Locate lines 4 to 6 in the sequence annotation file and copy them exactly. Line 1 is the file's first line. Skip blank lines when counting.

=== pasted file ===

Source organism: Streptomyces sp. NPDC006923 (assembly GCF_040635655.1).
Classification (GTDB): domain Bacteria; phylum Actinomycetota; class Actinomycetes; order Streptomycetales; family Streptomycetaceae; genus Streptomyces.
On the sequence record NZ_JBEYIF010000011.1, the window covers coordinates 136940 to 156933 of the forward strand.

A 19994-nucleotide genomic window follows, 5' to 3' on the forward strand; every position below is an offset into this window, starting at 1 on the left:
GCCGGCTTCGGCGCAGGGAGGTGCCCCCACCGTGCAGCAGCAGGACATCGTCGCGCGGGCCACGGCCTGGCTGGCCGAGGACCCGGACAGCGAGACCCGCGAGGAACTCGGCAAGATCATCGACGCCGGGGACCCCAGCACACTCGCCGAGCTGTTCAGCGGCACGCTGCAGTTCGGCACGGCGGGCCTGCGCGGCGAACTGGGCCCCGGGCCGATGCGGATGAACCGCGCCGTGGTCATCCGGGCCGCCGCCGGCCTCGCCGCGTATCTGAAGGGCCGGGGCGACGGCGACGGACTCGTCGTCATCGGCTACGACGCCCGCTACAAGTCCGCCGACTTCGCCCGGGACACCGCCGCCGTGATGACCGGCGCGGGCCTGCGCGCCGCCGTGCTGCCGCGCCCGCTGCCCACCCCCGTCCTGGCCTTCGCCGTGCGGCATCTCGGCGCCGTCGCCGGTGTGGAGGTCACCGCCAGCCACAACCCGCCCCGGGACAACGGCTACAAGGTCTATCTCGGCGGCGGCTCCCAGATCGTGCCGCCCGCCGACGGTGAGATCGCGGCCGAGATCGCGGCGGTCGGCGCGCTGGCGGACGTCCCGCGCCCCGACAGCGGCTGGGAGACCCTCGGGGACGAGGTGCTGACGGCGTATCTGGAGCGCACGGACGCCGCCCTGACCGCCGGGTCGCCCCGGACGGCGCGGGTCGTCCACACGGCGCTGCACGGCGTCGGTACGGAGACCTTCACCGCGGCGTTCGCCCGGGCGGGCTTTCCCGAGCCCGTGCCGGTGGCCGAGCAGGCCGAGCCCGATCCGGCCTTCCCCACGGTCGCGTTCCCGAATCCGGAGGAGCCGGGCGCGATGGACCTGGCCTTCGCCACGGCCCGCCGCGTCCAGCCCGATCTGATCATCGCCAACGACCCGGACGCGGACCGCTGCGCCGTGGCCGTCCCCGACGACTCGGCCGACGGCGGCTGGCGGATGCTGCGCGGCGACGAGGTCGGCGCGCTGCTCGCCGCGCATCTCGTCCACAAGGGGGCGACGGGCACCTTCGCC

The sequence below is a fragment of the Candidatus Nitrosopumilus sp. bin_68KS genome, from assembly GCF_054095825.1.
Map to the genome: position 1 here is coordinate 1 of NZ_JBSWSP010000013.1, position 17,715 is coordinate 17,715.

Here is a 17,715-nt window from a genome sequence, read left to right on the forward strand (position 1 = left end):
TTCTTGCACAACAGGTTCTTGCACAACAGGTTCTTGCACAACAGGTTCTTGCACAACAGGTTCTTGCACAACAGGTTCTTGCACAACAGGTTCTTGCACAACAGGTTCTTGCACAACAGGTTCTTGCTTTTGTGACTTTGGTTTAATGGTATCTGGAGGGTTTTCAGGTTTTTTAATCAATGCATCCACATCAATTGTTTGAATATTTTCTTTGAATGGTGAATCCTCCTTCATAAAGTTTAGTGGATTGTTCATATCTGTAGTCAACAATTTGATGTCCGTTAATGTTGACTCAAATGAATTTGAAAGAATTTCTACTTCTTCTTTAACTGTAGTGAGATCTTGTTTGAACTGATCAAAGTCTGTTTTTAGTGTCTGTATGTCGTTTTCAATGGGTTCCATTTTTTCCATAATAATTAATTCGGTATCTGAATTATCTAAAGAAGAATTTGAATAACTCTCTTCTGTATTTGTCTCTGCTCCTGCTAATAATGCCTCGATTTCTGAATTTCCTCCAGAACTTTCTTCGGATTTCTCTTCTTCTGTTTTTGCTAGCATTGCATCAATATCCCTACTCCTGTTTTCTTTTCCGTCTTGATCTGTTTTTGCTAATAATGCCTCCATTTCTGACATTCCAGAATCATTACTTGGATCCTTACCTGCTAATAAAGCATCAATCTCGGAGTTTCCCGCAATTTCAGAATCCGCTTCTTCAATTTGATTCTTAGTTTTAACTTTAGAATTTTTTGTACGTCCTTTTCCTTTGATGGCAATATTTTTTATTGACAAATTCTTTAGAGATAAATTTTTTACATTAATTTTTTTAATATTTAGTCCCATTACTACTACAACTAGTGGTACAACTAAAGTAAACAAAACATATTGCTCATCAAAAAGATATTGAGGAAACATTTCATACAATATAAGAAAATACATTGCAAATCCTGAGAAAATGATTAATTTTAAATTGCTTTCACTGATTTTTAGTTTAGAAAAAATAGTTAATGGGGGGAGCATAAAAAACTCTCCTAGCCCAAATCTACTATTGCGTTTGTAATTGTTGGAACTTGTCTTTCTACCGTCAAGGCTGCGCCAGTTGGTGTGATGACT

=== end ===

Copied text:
A 19994-nucleotide genomic window follows, 5' to 3' on the forward strand; every position below is an offset into this window, starting at 1 on the left:
GCCGGCTTCGGCGCAGGGAGGTGCCCCCACCGTGCAGCAGCAGGACATCGTCGCGCGGGCCACGGCCTGGCTGGCCGAGGACCCGGACAGCGAGACCCGCGAGGAACTCGGCAAGATCATCGACGCCGGGGACCCCAGCACACTCGCCGAGCTGTTCAGCGGCACGCTGCAGTTCGGCACGGCGGGCCTGCGCGGCGAACTGGGCCCCGGGCCGATGCGGATGAACCGCGCCGTGGTCATCCGGGCCGCCGCCGGCCTCGCCGCGTATCTGAAGGGCCGGGGCGACGGCGACGGACTCGTCGTCATCGGCTACGACGCCCGCTACAAGTCCGCCGACTTCGCCCGGGACACCGCCGCCGTGATGACCGGCGCGGGCCTGCGCGCCGCCGTGCTGCCGCGCCCGCTGCCCACCCCCGTCCTGGCCTTCGCCGTGCGGCATCTCGGCGCCGTCGCCGGTGTGGAGGTCACCGCCAGCCACAACCCGCCCCGGGACAACGGCTACAAGGTCTATCTCGGCGGCGGCTCCCAGATCGTGCCGCCCGCCGACGGTGAGATCGCGGCCGAGATCGCGGCGGTCGGCGCGCTGGCGGACGTCCCGCGCCCCGACAGCGGCTGGGAGACCCTCGGGGACGAGGTGCTGACGGCGTATCTGGAGCGCACGGACGCCGCCCTGACCGCCGGGTCGCCCCGGACGGCGCGGGTCGTCCACACGGCGCTGCACGGCGTCGGTACGGAGACCTTCACCGCGGCGTTCGCCCGGGCGGGCTTTCCCGAGCCCGTGCCGGTGGCCGAGCAGGCCGAGCCCGATCCGGCCTTCCCCACGGTCGCGTTCCCGAATCCGGAGGAGCCGGGCGCGATGGACCTGGCCTTCGCCACGGCCCGCCGCGTCCAGCCCGATCTGATCATCGCCAACGACCCGGACGCGGACCGCTGCGCCGTGGCCGTCCCCGACGACTCGGCCGACGGCGGCTGGCGGATGCTGCGCGGCGACGAGGTCGGCGCGCTGCTCGCCGCGCATCTCGTCCACAAGGGGGCGACGGGCACCTTCGCC

The sequence below is a fragment of the Candidatus Nitrosopumilus sp. bin_68KS genome, from assembly GCF_054095825.1.